Parental exposure to elevated pCO2 influences the reproductive success of copepods


Substantial variations are reported for egg production and hatching rates of copepods exposed to elevated carbon dioxide concentrations (pCO2). One possible explanation, as found in other marine taxa, is that prior parental exposure to elevated pCO2 (and/or decreased pH) affects reproductive performance. Previous studies have adopted two distinct approaches, either (1) expose male and female copepoda to the test pCO2/pH scenarios, or (2) solely expose egg-laying females to the tests. Although the former approach is more realistic, the majority of studies have used the latter approach. Here, we investigated the variation in egg production and hatching success of Acartia tonsa between these two experimental designs, across five different pCO2 concentrations (385-6000 µatm pCO2). In addition, to determine the effect of pCO2 on the hatching success with no prior parental exposure, eggs produced and fertilized under ambient conditions were also exposed to these pCO2 scenarios. Significant variations were found between experimental designs, with approach (1) resulting in higher impacts; here >20% difference was seen in hatching success between experiments at 1000 µatm pCO2 scenarios (2100 year scenario), and >85% at 6000 µatm pCO2. This study highlights the potential to misrepresent the reproductive response of a species to elevated pCO2 dependent on parental exposure.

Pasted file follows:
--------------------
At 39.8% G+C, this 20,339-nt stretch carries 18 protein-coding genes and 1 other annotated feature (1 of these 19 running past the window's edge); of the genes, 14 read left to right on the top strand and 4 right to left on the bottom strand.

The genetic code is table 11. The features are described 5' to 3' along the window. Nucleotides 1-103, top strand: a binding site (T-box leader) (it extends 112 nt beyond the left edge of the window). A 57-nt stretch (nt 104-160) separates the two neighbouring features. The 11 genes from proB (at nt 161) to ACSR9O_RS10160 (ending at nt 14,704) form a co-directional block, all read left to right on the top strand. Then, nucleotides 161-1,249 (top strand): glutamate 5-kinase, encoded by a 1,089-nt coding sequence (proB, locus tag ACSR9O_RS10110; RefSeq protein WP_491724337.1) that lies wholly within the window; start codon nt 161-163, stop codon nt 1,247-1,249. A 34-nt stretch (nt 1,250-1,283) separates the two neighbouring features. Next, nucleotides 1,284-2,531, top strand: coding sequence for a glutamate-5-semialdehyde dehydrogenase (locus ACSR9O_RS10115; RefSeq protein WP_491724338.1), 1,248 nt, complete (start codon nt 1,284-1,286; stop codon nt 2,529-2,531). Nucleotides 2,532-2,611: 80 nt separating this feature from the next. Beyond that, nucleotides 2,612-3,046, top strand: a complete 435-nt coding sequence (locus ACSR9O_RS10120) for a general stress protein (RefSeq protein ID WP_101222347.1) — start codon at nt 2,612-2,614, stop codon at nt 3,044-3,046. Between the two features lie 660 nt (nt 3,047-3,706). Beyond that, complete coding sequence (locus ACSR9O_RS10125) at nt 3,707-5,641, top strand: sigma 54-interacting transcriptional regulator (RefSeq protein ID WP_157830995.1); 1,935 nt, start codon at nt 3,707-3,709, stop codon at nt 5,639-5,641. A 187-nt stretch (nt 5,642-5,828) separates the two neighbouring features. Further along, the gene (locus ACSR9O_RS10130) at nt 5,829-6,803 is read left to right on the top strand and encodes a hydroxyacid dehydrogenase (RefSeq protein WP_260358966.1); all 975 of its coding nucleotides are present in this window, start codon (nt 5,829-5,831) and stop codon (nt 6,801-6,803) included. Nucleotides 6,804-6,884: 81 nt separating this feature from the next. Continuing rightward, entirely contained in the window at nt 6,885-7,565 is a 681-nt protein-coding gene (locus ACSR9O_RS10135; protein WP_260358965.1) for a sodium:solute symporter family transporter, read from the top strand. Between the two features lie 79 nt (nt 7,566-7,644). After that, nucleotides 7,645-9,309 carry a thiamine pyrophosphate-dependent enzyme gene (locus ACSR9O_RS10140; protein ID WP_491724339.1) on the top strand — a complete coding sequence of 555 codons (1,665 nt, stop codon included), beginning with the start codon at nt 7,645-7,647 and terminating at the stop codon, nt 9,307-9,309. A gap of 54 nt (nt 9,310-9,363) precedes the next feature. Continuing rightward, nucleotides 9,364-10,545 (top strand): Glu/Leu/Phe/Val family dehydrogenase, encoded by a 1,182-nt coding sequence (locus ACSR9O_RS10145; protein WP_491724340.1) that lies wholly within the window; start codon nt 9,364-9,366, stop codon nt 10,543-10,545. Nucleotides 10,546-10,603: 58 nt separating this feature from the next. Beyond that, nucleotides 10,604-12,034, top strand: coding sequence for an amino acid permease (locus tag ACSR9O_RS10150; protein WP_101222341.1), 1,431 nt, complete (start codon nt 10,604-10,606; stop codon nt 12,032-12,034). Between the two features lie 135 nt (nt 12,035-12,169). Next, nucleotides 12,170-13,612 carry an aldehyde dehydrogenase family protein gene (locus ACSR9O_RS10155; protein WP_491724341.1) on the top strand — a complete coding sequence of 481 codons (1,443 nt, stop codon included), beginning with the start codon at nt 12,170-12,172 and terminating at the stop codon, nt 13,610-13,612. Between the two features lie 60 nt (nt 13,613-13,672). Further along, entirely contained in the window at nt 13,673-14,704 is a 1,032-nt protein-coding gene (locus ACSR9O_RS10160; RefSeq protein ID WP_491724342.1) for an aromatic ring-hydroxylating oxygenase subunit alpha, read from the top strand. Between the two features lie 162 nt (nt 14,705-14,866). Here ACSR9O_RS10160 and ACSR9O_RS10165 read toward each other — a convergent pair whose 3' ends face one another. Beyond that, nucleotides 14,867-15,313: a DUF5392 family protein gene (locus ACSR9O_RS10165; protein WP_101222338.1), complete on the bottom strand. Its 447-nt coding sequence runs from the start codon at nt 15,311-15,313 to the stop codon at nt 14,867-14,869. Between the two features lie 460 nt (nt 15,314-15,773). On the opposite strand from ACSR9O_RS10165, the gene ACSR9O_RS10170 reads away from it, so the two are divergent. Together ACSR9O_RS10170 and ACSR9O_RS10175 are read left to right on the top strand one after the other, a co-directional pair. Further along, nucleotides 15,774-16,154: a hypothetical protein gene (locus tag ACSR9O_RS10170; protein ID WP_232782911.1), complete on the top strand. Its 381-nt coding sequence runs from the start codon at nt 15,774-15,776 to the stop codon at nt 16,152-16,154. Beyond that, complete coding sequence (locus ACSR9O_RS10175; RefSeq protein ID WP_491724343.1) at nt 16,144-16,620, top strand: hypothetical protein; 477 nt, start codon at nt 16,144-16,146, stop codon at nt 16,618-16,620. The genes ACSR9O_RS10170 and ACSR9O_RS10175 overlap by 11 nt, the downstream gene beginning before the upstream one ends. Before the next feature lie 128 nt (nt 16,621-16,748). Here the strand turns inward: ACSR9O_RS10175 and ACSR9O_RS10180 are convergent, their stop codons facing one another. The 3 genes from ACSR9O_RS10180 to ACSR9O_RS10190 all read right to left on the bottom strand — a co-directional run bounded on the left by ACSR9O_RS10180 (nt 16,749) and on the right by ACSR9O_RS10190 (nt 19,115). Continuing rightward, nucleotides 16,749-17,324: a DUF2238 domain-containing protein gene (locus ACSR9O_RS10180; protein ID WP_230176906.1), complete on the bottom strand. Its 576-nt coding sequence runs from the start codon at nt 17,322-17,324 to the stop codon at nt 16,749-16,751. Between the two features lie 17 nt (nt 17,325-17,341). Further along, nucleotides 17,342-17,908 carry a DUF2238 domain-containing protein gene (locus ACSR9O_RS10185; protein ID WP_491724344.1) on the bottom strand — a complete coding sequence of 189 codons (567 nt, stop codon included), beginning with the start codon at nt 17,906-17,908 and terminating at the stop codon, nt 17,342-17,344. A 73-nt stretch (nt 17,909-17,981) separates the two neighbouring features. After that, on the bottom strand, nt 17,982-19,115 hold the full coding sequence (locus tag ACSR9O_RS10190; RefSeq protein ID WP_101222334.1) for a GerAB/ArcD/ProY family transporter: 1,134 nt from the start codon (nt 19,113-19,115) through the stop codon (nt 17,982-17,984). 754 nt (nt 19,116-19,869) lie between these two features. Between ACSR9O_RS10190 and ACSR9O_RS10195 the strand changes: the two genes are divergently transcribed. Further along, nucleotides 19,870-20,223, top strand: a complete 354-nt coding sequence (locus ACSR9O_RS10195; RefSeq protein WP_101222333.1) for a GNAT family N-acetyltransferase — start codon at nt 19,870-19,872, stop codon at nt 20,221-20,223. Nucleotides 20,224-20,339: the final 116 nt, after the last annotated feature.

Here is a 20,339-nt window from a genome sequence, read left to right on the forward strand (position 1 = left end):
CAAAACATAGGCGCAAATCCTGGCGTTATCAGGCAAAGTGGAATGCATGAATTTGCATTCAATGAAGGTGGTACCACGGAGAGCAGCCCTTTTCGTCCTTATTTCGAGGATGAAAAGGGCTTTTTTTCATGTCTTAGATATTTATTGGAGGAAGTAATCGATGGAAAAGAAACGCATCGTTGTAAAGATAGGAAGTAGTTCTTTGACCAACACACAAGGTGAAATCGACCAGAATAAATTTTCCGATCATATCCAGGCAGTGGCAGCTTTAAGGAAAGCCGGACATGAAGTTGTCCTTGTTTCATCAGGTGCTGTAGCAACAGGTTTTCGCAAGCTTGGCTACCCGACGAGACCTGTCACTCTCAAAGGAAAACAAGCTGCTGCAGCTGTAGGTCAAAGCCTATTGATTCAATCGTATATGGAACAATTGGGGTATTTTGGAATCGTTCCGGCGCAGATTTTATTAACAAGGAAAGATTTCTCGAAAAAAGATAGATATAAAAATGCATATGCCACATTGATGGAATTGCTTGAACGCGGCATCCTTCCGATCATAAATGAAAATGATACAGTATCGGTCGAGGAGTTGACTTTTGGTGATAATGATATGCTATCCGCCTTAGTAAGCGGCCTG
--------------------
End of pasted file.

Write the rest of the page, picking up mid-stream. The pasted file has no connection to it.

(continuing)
In order to allow full comparability with other ocean acidification data sets, the R package seacarb (Lavigne et al, 2014) was used to compute a complete and consistent set of carbonate system variables, as described by Nisumaa et al. (2010). In this dataset the original values were archived in addition with the recalculated parameters (see related PI). The date of carbonate chemistry calculation is 2014-10-13.

Supplement to: Cripps, Gemma; Lindeque, Penelope K; Flynn, Kevin J (2014): Parental exposure to elevated pCO2 influences the reproductive success of copepods. Journal of Plankton Research, 36(5), 1165-1174

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Metadata Access
Creator Cripps, Gemma; Lindeque, Penelope K ORCID logo; Flynn, Kevin J ORCID logo
Publisher PANGAEA
Contributor Yang, Yan
Publication Year 2014
Rights Creative Commons Attribution 3.0 Unported;
OpenAccess true
Resource Type Supplementary Dataset; Dataset
Format text/tab-separated-values
Size 14635 data points
Discipline Earth System Research